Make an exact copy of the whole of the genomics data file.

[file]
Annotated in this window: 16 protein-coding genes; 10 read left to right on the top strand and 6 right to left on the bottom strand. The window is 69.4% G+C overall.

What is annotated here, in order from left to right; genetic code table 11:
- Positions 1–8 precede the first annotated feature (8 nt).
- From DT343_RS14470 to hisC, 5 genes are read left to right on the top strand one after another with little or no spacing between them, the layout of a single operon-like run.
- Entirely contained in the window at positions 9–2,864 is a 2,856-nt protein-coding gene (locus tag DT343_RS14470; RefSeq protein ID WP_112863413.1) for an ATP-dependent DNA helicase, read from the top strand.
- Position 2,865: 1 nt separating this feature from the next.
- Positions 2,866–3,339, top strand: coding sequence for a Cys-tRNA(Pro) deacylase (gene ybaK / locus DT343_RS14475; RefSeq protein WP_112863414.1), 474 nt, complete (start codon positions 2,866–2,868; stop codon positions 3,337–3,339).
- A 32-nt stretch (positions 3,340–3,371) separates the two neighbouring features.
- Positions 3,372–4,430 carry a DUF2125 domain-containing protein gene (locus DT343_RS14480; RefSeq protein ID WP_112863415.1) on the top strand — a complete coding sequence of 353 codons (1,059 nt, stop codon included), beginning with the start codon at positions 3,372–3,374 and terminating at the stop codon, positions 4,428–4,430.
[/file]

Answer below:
Annotated in this window: 16 protein-coding genes; 10 read left to right on the top strand and 6 right to left on the bottom strand. The window is 69.4% G+C overall.

What is annotated here, in order from left to right; genetic code table 11:
- Positions 1–8 precede the first annotated feature (8 nt).
- From DT343_RS14470 to hisC, 5 genes are read left to right on the top strand one after another with little or no spacing between them, the layout of a single operon-like run.
- Entirely contained in the window at positions 9–2,864 is a 2,856-nt protein-coding gene (locus tag DT343_RS14470; RefSeq protein ID WP_112863413.1) for an ATP-dependent DNA helicase, read from the top strand.
- Position 2,865: 1 nt separating this feature from the next.
- Positions 2,866–3,339, top strand: coding sequence for a Cys-tRNA(Pro) deacylase (gene ybaK / locus DT343_RS14475; RefSeq protein WP_112863414.1), 474 nt, complete (start codon positions 2,866–2,868; stop codon positions 3,337–3,339).
- A 32-nt stretch (positions 3,340–3,371) separates the two neighbouring features.
- Positions 3,372–4,430 carry a DUF2125 domain-containing protein gene (locus DT343_RS14480; RefSeq protein ID WP_112863415.1) on the top strand — a complete coding sequence of 353 codons (1,059 nt, stop codon included), beginning with the start codon at positions 3,372–3,374 and terminating at the stop codon, positions 4,428–4,430.